Technology Empowers Buyers To Expect More

Written by Posted On Friday, 27 January 2023 00:00

Real estate is being digitally transformed. Buyer behavior, driven by the current online shopping boom and its technology, is changing the real estate market—finally!

“It’s no secret, real estate is one of the largest assets, if not the largest asset globally—finance being right there behind it,” said Moderator and ULI Icon Sponsor John Cecilian, CEO and Co-Founder of Cecilian Partners, as he introduced the Urban Land Institute (ULI) Fall 2021 Meeting Session “Proptech Catchup: How Data, Technology, and People Are Changing the Face of Production Homes and Community Development,” simultaneously held virtually and in Chicago during early October.

“This notion of Fintech [financial technology]...and this concept of Proptech [property technology] coming together is why it has so much allure, so much excitement, and so much growth.”

Technology provides home buyers with access to more knowledge and information than are available to them during the traditional “buyer beware” sales process.

“The bottom line is—and Covid has only accelerated this—our industry, the real estate industry, is not trusted,” said Alan Klassen, Chief Experience Officer of Brookfield Properties, speaking to ULI-member real estate executives and professionals. “Customers are demanding to be trusted first, before they’ll trust us. That’s a paradigm shift….Our research is saying that you need to be able to be transparent...Authenticity—this is the top driver behind driving the customer.

“It was cloak and dagger. Hide it, build it, and they will come—those days are gone...being transparent online, providing that kind of trust, being vulnerable is what customers are looking for….I can’t wait for the [heated] market to go back down…this market, right now, is hiding what the [home-buying] consumer is actually demanding.”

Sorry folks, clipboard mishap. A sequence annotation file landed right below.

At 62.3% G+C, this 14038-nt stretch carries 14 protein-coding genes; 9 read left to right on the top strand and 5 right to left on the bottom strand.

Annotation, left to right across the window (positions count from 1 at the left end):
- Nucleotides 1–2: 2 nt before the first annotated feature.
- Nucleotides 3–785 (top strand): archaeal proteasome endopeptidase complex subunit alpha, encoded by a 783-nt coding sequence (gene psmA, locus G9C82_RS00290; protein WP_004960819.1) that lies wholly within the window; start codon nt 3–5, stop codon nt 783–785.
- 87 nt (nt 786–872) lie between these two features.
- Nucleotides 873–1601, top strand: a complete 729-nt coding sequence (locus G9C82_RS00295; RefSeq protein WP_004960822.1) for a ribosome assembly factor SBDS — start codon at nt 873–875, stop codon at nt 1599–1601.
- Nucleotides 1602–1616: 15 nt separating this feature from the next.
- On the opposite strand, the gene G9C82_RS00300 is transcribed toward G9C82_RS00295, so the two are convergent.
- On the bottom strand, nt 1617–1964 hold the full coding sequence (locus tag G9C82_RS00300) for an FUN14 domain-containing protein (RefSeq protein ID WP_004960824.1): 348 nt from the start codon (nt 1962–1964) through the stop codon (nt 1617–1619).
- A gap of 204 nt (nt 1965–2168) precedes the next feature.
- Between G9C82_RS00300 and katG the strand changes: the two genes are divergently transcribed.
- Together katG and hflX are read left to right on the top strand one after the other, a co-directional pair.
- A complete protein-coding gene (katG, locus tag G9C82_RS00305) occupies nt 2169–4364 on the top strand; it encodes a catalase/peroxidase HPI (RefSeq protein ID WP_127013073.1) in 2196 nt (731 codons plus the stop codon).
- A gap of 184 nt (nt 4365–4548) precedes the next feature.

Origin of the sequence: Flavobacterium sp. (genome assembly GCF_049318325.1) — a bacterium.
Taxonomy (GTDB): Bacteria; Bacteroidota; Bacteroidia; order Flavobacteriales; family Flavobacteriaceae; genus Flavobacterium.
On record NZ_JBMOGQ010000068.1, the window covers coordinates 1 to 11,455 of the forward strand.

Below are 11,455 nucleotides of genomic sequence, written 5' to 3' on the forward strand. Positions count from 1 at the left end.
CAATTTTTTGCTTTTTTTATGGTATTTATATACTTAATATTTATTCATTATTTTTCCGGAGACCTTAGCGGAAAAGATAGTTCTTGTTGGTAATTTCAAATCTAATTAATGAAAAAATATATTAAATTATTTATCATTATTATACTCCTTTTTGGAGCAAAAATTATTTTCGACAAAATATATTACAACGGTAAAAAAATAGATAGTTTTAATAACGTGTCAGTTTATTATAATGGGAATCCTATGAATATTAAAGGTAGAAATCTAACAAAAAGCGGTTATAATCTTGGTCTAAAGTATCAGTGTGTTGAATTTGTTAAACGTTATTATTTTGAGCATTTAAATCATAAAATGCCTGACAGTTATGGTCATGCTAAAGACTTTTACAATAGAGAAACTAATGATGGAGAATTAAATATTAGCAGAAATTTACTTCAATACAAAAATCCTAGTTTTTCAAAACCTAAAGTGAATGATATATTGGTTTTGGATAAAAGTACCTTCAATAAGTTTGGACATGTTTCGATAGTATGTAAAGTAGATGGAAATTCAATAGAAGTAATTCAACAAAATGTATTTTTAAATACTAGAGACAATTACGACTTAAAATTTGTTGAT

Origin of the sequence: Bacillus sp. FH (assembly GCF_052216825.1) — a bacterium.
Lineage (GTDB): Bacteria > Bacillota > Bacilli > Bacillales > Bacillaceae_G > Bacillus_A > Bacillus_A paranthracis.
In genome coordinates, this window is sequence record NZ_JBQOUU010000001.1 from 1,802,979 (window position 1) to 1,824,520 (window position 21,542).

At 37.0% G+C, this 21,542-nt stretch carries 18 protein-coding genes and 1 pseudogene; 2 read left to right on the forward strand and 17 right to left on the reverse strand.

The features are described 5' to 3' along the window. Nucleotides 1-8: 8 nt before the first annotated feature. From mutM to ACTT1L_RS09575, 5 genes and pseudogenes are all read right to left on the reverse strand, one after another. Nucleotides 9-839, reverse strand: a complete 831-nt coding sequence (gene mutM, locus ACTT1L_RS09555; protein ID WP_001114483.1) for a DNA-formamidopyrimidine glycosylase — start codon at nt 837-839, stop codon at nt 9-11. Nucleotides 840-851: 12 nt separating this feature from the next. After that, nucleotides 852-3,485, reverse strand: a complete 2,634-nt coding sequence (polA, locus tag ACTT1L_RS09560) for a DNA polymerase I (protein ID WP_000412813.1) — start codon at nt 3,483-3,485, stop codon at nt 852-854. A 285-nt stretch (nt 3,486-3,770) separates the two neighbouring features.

Laura Cole, Senior Vice President, LWR Communities, stated that, even though we are all shopping online now, in the community development sector, the consumer shift to widespread online shopping has been ignored.

“We put so much emphasis on the human experience,” said Cole explaining the mindset buyers encounter when they visit a traditional sales center. “As a sales manager, I am going to give you the information I know you need to know and craft the message around what I think you need to know and not a whole lot more. Transparency was completely missing in the process.”

Cole heads the residential arm of Florida-based Lakewood Ranch, overseeing a 16,000-lot residential portfolio under active development by 20 builders with +2,000 annual sales.

Cole stated that the shift in buying involves customers adopting technology to make better real estate decisions.

“As a community developer, I see it as an opportunity to ask ‘how will this person live in our community’,” said Cole. “Our data sees into people and what they like. We look into this from a business perspective.”

In the past, Cole explained that developers left as soon as the people moved in. Now, Lakewood is involved long term. At 27 years in, Cole feels they are not finished yet. She says the community is more like an economic development model, continually changing and evolving with new revenue streams emerging.